Potd - Project Of The Day- What Did You Do In Your Shop Today?

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RWL

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On day two, I machined the holder for my 2" tenths indicator with the dovetail on the back. It was the first real project for my shaper. I used a cutoff tool to make the slot in the end of the 1/2" dia bar. Then I cut the dovetail on each side. The first dovetail was too loose, so I turned it off on the lathe and did it again. Despite shapers having a reputation as being slow, making the dovetail actually went fairly quickly, even with the shaper on its slowest speed. I learned after the fact that when doing the dovetails I should have had my clapper box angled instead of in line with the tool slide. In this case it didn't seem to make any difference, but the reason is to provide clearance on the back stroke. I see there's a photo limit per message, so I'll post the photos of the completed holder in another message. 08  Cutting the slot  (Large).JPG 10 Cutting the dovetail  (Large).JPG 11  Cutting the dovetail  (Large).JPG 14 Cutting dovetail on the opposite side  (Large).JPG
 

RWL

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This is the final installment on my indicator holder project showing the completed holder and how it works. The metal was some hot rolled steel from the scrap box. The points of the dovetail were pretty sharp so I hit it with the wire wheel and it's more "pleasant" to handle now. The long screw in the back was the only 10-32 brass screw I had long enough to go through the stem of the holder. Hmm. Although I only uploaded one copy of each photo, in this message, I'm seeing the whole series a second time. Looks like there are still some bugs in the new software. 15  Complete indicator holder  (Large).JPG 16 Holder attached to indicator  (Large).JPG 17 Holder attached to indicator  (Large).JPG 19 Dovetail holding dial indicator (Large).jpg 20  Indicator in magnetic base  (Large).JPG 16 Holder attached to indicator  (Large).JPG 17 Holder attached to indicator  (Large).JPG 19 Dovetail holding dial indicator (Large).jpg 20  Indicator in magnetic base  (Large).JPG 15  Complete indicator holder  (Large).JPG 16 Holder attached to indicator  (Large).JPG 17 Holder attached to indicator  (Large).JPG 19 Dovetail holding dial indicator (Large).jpg 20  Indicator in magnetic base  (Large).JPG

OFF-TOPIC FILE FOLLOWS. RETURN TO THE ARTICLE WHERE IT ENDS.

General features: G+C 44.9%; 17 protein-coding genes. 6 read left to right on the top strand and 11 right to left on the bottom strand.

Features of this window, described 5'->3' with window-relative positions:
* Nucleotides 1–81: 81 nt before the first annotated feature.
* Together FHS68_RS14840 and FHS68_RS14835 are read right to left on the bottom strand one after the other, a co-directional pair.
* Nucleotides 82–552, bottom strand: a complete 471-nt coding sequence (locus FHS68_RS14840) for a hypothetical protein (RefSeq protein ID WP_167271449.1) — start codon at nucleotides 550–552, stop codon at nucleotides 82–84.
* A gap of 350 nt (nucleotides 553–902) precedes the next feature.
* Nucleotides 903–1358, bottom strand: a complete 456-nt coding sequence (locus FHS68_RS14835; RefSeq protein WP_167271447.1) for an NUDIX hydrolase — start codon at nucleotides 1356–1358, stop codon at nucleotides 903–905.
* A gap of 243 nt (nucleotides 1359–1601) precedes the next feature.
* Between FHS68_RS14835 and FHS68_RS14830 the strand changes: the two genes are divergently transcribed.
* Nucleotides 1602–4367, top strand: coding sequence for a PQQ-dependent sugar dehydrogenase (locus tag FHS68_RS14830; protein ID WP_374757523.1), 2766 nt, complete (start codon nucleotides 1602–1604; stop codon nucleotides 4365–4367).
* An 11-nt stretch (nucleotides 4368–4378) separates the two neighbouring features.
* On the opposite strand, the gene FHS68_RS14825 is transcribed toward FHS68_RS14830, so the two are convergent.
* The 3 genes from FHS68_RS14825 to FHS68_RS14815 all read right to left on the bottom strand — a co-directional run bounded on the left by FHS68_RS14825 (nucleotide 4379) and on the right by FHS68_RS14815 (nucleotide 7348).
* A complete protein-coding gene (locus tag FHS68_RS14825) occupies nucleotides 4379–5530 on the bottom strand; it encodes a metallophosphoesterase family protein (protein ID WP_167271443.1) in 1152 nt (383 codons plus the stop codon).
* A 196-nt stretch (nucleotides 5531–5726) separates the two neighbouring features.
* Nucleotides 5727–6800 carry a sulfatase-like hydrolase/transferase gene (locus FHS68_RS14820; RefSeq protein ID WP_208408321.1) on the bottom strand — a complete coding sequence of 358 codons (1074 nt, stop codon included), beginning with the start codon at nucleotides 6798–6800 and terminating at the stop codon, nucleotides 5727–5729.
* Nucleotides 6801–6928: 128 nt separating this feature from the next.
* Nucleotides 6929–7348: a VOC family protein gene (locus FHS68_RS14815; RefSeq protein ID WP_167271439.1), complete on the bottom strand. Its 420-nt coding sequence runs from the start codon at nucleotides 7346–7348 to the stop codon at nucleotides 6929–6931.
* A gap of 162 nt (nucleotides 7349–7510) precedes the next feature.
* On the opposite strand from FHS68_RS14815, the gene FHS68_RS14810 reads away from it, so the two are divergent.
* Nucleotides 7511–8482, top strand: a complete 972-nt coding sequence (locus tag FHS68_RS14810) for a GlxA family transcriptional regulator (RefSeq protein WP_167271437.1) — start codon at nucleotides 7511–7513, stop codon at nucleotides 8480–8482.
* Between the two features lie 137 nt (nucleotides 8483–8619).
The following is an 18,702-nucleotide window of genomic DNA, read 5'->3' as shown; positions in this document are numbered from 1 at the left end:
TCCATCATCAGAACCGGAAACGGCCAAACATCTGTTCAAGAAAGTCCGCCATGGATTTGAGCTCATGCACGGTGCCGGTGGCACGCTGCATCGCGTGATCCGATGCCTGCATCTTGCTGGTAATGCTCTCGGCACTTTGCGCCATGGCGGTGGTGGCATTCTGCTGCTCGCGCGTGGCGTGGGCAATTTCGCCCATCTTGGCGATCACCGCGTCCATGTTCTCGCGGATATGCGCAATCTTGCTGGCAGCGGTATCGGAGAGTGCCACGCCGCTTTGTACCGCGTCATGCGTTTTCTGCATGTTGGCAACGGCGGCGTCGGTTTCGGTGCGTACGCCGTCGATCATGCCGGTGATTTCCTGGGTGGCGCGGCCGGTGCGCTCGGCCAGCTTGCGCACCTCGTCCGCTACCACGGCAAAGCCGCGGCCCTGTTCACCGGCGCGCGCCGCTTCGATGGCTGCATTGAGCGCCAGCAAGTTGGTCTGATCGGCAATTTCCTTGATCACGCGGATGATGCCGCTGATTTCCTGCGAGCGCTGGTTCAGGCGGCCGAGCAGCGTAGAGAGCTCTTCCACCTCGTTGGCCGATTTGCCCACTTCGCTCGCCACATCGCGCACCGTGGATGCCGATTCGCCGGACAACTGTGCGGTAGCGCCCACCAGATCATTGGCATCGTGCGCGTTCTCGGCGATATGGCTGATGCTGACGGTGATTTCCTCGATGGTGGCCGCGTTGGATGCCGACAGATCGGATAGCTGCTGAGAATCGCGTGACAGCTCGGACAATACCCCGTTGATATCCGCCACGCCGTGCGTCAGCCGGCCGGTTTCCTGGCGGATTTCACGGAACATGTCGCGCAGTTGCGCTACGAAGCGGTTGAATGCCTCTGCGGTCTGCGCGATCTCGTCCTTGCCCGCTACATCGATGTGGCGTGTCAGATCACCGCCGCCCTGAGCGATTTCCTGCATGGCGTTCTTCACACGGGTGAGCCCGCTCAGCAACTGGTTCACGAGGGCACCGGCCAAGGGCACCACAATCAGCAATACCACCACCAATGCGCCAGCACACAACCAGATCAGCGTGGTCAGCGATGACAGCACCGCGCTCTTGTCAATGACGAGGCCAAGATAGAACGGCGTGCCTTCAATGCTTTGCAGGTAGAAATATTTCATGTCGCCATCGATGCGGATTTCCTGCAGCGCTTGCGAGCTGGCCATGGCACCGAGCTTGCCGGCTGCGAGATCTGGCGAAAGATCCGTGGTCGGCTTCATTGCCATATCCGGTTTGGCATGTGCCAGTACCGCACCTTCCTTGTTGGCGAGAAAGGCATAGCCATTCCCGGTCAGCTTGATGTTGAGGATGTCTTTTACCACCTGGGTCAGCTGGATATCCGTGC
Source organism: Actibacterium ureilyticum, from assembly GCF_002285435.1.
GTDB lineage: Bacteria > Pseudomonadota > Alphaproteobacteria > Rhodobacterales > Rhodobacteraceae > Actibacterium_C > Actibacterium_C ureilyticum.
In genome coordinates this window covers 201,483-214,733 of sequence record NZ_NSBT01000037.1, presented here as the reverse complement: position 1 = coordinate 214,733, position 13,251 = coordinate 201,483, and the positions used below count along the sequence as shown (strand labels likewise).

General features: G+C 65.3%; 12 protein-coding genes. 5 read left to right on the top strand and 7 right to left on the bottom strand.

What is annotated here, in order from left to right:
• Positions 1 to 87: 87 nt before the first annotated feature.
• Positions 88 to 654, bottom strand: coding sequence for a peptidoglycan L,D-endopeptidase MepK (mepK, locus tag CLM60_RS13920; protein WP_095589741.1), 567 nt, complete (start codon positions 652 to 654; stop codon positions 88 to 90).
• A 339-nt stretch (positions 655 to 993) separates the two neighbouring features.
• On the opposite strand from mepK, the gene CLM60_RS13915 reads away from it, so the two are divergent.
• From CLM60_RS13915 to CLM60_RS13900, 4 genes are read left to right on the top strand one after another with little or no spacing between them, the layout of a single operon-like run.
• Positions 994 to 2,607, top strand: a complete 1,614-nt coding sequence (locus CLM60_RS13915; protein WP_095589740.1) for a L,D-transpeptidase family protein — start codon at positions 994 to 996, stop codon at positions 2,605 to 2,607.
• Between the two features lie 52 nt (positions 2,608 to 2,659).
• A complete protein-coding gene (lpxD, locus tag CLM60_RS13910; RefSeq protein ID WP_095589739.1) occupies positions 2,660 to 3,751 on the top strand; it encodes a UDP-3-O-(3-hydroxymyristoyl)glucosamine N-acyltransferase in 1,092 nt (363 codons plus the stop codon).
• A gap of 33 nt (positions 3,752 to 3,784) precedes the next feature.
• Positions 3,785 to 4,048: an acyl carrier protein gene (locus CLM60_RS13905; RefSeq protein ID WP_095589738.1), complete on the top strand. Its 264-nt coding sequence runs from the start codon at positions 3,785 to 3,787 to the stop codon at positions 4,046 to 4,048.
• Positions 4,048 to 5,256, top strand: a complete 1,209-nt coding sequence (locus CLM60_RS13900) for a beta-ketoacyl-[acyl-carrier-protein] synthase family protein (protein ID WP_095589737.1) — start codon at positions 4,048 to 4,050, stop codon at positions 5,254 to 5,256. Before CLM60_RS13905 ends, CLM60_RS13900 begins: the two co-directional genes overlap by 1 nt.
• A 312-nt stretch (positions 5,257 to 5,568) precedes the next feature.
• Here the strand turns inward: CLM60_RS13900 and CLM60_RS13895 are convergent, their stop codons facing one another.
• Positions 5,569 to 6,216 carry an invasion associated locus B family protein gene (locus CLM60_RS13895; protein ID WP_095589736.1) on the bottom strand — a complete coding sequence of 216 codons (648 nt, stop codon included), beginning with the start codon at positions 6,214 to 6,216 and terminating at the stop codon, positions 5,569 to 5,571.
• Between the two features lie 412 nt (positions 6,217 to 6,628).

15  Complete indicator holder  (Large).JPG
 

zmotorsports

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Not machining related but I had a job at home I have been working on for the past several nights, late I might add.

I had to take a slight deviation from my utility trailer project. I have had so many personal projects that need to be done I have been trying to fit them in between the paying ones and time has been at a premium. My full-time job has been so hectic with new managment, I have been putting in 12+ hour days at work and then working until around 8:ish at night. Then start over @ 4:00 am and do it all over again. I really hope to get caught up at home and get our new management team settled in at work so I can relax and enjoy my summer. My wife and I have a lot of fun trips planned and so far I am stressed out wondering if we will be able to relax and enjoy them.

Anyway, the weather had been holding out thus far and I have been needing to put new tires on our 2003 Monaco Dynasty motorcoach. I have NOT been happy with the POS Goodyear G670 that were on the coach one bit. They have developed an irregular wear pattern and I thought I would have an alignment done prior to installing my new Michelin's.

The alignment was within spec but to the high side of the allowable thrust angle of the drive axle. Monaco Roadmaster rear suspensions are not adjustable, as many other heavy RV chassis are either. The guy who performed my lazer alignment told me he wouldn't do anything with it as it was within the allowable range. That isn't me. Between he and I we calculated that the driver's side drive axle needed to move forward just under .125" and the tag axle slightly less than that.

On many heavy OTR trucks they use adjustable ends on their suspension links and Volvo uses an ecentric that allows for some slight adjustment. I thought about drilling the holes out and machining some ecentrics but wasn't sure if I wanted to lose any material on the chassis mounting points as well as several of them would be difficult to get a drill in due to space limitations.

Again, the gentleman who did the alignment suggested leaving it if there were no adverse handling issues. My wife and I like to travel mainly on two lane country roads when we travel and I notice that due to road crown the coach does drift off slightly when letting go of the steering wheel. On concrete interstates it is fine. I opted to move the driver's side forward .125" so it will actually help to hold to the road crown a bit.

First off, the reason for all this. Baby gets new shoes. Michelin XZA2 Energy tires in a 295/80R22.5 size. I am replacing all four drive tires, taking the two best tires from the drive axle and moving them to the tag axle and I will also be putting two new steer tires on. Good thing I am done paying for my son's college because there went a years tuition.
2a9vgo9.jpg

2ewoebm.jpg